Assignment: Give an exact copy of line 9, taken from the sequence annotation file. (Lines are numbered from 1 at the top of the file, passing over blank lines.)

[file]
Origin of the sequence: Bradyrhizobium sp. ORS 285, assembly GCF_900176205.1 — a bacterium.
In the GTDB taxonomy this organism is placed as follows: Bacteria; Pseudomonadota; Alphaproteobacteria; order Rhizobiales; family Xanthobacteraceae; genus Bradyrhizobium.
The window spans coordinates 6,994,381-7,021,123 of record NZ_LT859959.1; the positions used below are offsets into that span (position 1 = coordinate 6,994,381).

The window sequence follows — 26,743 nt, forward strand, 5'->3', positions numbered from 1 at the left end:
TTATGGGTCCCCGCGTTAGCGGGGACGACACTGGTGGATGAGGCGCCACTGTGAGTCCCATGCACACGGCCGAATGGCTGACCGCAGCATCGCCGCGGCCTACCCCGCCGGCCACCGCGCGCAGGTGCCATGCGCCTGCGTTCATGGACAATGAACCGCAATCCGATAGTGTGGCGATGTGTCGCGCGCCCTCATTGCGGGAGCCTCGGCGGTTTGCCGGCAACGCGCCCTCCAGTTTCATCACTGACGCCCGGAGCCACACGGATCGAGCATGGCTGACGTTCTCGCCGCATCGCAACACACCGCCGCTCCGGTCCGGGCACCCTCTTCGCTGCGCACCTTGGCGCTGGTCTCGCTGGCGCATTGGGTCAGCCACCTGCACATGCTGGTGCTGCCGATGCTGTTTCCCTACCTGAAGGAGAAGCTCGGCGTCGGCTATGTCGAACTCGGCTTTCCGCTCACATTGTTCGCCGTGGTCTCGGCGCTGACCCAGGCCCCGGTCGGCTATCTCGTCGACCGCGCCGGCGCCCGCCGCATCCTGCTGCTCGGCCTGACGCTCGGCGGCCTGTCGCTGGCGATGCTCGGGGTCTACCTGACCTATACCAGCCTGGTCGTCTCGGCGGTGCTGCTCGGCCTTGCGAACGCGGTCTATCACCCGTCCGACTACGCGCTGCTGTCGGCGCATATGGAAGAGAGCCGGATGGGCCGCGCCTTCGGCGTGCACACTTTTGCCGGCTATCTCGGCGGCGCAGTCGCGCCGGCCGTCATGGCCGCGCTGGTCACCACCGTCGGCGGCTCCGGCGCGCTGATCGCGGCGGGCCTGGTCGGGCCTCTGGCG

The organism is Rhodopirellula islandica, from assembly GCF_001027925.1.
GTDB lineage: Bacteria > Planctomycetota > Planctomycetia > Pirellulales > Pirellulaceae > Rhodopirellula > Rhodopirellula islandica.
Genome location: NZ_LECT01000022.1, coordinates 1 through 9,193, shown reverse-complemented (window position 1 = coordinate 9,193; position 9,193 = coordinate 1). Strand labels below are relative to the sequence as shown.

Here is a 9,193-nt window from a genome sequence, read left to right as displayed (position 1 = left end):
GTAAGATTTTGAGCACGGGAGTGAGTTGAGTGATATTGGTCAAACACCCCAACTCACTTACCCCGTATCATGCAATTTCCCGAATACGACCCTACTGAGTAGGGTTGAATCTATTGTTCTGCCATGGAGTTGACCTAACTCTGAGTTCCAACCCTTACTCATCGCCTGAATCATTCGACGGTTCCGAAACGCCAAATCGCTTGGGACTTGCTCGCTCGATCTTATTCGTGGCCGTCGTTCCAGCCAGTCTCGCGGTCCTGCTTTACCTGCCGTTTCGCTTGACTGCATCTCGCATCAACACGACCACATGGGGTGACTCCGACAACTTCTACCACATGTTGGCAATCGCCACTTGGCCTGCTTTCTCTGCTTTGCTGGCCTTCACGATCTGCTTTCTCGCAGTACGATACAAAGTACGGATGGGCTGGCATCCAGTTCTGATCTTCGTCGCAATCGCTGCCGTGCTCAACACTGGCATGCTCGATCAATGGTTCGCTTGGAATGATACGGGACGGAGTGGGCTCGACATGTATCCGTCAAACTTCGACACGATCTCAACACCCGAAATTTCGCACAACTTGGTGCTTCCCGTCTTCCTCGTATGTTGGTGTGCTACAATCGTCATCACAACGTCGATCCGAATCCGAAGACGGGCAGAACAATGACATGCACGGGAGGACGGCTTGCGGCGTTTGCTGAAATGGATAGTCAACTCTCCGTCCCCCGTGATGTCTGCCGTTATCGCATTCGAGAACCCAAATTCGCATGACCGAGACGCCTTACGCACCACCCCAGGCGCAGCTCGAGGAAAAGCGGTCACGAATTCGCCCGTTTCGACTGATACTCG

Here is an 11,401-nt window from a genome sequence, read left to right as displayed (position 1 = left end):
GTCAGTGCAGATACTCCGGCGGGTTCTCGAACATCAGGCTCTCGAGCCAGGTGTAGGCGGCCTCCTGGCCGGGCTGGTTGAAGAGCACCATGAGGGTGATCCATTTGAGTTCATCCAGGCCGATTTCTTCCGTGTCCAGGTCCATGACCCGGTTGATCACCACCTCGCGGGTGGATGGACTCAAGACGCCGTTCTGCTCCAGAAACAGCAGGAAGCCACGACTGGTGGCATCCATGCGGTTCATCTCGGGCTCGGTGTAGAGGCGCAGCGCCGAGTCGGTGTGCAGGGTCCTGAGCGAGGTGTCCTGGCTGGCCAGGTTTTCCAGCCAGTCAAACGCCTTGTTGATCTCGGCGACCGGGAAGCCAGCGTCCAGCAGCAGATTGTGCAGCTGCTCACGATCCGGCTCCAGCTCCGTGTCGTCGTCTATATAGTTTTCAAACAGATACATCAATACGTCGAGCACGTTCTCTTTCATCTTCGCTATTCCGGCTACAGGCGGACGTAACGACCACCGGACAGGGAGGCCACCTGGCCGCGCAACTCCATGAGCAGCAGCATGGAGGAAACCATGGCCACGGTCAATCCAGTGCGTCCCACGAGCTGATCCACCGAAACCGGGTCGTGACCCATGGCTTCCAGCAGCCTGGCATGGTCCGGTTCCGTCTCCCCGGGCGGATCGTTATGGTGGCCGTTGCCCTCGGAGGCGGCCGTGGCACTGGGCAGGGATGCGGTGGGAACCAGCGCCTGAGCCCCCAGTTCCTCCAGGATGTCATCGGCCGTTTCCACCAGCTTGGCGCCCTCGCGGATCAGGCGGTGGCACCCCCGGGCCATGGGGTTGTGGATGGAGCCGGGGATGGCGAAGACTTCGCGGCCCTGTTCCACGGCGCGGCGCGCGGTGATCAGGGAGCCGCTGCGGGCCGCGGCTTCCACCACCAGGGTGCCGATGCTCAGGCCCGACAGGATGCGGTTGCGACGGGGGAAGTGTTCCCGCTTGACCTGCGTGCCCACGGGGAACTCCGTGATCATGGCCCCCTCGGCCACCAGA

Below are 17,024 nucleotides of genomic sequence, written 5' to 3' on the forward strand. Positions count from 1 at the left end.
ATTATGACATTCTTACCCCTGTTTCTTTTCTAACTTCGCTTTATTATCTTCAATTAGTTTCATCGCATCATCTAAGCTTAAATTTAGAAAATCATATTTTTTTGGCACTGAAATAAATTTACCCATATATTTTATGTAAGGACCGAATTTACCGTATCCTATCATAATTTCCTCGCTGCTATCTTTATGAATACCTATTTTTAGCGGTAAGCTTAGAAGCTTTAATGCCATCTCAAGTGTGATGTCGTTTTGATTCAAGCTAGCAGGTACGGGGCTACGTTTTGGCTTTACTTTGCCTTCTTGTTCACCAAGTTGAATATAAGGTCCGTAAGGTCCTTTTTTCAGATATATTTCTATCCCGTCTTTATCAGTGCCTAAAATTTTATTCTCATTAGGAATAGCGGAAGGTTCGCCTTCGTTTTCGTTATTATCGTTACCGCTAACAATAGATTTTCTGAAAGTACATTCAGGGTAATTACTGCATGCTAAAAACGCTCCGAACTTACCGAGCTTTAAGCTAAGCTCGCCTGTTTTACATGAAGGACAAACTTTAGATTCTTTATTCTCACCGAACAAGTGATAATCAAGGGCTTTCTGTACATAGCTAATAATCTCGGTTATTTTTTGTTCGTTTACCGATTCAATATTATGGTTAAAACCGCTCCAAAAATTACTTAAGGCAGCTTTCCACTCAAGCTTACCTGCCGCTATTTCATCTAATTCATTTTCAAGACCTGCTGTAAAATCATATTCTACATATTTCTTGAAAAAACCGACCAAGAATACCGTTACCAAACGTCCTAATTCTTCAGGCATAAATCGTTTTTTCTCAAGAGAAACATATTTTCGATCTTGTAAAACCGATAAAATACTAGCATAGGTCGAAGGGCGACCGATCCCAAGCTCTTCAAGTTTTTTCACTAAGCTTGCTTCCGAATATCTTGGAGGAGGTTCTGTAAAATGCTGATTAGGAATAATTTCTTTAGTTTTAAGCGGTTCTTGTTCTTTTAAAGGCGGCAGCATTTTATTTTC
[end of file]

Here is a 9,193-nt window from a genome sequence, read left to right as displayed (position 1 = left end):